Reserve contributions are often relegated to “what’s left” status in the budget process, regularly characterized by Board members and homeowners, as a problem for future owners. We’ve been challenging this way of thinking for over 30 years, and finally, there’s proof that we hope will change the way HOA Reserve Funds are perceived – redefining them from a resented expense to a wise investment.

I recently recruited one of our Reserve Specialists to help me creserve fund strengthorrelate the sale price of a unit in an Association-governed community (measured in $/Square foot) to the Reserve Fund Strength (measured in % Funded) of the Association. My intuition suggested that there had to be a direct relationship, so we set out to find and analyze the data. The first step was to identify a very small geographical area in a very large city where we had performed a high density of Reserve Studies… almost 100 comparable associations within the last year. We then researched the home sales in those associations in the last year, finding sales in a statistically significant data set of 72 of those associations. We then cross-referenced sales price ($/sq ft) to the Association’s Reserve Fund strength (% funded). The results were remarkable.

 

The Numbers Don’t Lie

Home values were 12.6% higher in associations with a strong (over 70% Funded) Reserve Fund than homes in associations with a weak (under 30% Funded) HOA Reserve Fund. Since the average sale price of a condominium unit in this geographic area was just over $350,000, this meant that units in associations with a strong Reserve Fund sold for $44,000 more than units in associations with a weak Reserve Fund.Home Prices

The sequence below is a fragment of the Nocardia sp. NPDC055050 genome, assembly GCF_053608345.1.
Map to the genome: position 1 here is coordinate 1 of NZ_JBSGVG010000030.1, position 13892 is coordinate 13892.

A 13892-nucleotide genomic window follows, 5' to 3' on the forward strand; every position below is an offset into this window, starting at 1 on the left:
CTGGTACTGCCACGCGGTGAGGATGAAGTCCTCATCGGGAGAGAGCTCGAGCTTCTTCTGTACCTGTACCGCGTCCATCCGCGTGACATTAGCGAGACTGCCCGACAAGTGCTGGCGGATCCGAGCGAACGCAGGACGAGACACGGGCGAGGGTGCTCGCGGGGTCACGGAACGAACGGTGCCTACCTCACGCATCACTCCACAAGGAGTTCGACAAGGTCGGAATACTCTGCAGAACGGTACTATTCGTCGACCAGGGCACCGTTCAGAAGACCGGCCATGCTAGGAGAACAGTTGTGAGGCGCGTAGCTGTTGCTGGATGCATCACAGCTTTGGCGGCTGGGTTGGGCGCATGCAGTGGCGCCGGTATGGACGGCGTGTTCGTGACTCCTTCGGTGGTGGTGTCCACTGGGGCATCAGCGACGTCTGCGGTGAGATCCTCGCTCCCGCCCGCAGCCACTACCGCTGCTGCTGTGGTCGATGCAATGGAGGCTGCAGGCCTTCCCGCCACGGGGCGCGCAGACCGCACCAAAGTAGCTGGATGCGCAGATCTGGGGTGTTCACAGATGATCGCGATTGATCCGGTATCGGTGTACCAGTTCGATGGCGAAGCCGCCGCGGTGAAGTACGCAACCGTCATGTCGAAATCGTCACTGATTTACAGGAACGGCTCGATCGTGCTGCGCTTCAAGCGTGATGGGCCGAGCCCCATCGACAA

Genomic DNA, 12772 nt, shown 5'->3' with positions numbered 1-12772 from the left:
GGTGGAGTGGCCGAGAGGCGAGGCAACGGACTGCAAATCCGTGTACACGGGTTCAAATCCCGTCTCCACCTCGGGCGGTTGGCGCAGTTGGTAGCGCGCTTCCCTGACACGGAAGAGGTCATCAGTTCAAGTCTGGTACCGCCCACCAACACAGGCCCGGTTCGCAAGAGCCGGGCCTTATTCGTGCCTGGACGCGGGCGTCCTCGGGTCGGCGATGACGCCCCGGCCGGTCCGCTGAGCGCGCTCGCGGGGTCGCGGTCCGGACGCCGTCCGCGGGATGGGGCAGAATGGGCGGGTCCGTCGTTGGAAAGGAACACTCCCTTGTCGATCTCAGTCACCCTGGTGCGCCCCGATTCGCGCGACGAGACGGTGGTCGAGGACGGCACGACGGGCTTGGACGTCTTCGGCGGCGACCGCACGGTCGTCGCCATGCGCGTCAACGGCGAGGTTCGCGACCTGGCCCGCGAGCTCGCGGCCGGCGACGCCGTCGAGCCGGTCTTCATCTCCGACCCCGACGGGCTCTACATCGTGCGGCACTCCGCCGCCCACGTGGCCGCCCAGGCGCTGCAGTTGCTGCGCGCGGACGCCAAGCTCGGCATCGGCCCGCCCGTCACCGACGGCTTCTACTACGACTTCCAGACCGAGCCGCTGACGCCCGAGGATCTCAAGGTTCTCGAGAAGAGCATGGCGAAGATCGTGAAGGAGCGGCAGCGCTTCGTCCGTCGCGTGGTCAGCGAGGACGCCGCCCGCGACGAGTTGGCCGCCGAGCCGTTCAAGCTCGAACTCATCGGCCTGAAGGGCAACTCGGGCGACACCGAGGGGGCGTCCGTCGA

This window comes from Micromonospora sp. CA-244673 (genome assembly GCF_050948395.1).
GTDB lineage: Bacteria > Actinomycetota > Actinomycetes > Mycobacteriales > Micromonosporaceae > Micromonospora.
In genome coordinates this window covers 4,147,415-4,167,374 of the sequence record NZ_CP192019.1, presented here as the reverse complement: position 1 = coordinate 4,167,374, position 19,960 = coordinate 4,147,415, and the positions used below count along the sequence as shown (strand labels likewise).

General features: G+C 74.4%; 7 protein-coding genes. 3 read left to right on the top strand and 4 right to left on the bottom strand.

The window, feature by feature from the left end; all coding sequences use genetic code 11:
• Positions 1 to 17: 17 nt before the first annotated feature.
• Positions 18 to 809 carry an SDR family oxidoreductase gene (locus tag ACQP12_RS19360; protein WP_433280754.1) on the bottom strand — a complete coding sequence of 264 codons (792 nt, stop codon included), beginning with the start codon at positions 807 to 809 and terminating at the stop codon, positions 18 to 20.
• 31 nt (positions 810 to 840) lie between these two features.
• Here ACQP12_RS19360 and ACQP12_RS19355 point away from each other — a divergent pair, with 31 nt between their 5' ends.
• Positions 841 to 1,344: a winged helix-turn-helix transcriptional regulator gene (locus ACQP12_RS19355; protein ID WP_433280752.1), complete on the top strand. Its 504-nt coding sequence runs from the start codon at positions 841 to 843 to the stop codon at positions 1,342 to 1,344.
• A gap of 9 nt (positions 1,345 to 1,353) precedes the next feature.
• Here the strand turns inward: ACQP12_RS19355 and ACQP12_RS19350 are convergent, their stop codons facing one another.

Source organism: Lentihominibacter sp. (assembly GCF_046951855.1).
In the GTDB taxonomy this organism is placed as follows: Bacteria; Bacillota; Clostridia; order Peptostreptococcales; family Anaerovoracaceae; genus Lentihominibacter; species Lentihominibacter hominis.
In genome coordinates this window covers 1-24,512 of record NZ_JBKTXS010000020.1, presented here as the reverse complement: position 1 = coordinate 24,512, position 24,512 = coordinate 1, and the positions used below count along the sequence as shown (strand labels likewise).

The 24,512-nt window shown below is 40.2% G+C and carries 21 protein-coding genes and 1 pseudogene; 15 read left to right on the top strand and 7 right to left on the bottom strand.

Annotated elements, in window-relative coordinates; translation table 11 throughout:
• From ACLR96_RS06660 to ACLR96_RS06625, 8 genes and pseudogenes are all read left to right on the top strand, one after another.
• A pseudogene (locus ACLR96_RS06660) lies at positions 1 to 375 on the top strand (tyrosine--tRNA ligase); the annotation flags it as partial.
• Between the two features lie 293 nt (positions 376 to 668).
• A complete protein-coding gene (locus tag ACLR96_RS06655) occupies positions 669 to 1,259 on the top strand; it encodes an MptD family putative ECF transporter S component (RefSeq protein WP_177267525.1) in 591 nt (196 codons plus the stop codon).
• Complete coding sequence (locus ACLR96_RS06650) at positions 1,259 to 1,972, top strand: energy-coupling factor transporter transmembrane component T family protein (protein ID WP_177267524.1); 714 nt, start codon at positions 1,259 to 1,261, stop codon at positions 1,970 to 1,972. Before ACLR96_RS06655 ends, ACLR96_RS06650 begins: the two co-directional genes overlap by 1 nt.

As we looked further into the data, we noted that the difference between homeowner assessments in associations making “inadequate” Reserve contributions and associations making “adequate” contributions averaged $50/month, or $600 per year. Spending $600 a year to maintain home values $44,000 higher would have to be considered a wise investment by any measure!

A Smart Investment, and It Shows

When the HOA reserve Fund is strong, projects get done, and they get done on time. An Association with no roof leaks, fresh paint, smooth & inviting asphalt and sidewalks, and regularly renovated lobbies and elevators will maximise curb appeal and that translates to units that command a higher price.

A strong HOA Reserve Fund is also an indicator of fiscal responsibility — a Board of Directors that is running the association in a responsible, businesslike manner. This typically means financial statements available for review, open and honest board meetings, and effective & transparent communication with homeowners. In other words, a peaceful and productive community, a nice place to call “home”!

For a long time, you’ve heard that adequate Reserve contributions are “the right thing to do”. Now you know they are also a smart investment!

Robert Nordlund

Robert Nordlund

Reserve Study Specialist at Association Reserves
Robert Nordlund started Association Reserves in 1986. As a registered professional engineer and Reserve Study pioneer, Robert was involved in creating the 1998 National Reserve Study Standards and has greatly influenced the community association industry. His insights and views have translated into remarkable value for Associations of all shapes and sizes.

Under Robert’s leadership, Association Reserves has grown to include 11 regional offices scattered throughout California and the United States.

Prior to forming Association Reserves, Robert was a “rocket scientist” at Rockwell International, serving as the Lead Engineer on the Space Shuttle Main Engine Program. He was awarded a BS degree in Mechanical Engineering from the University of Washington.
Robert Nordlund

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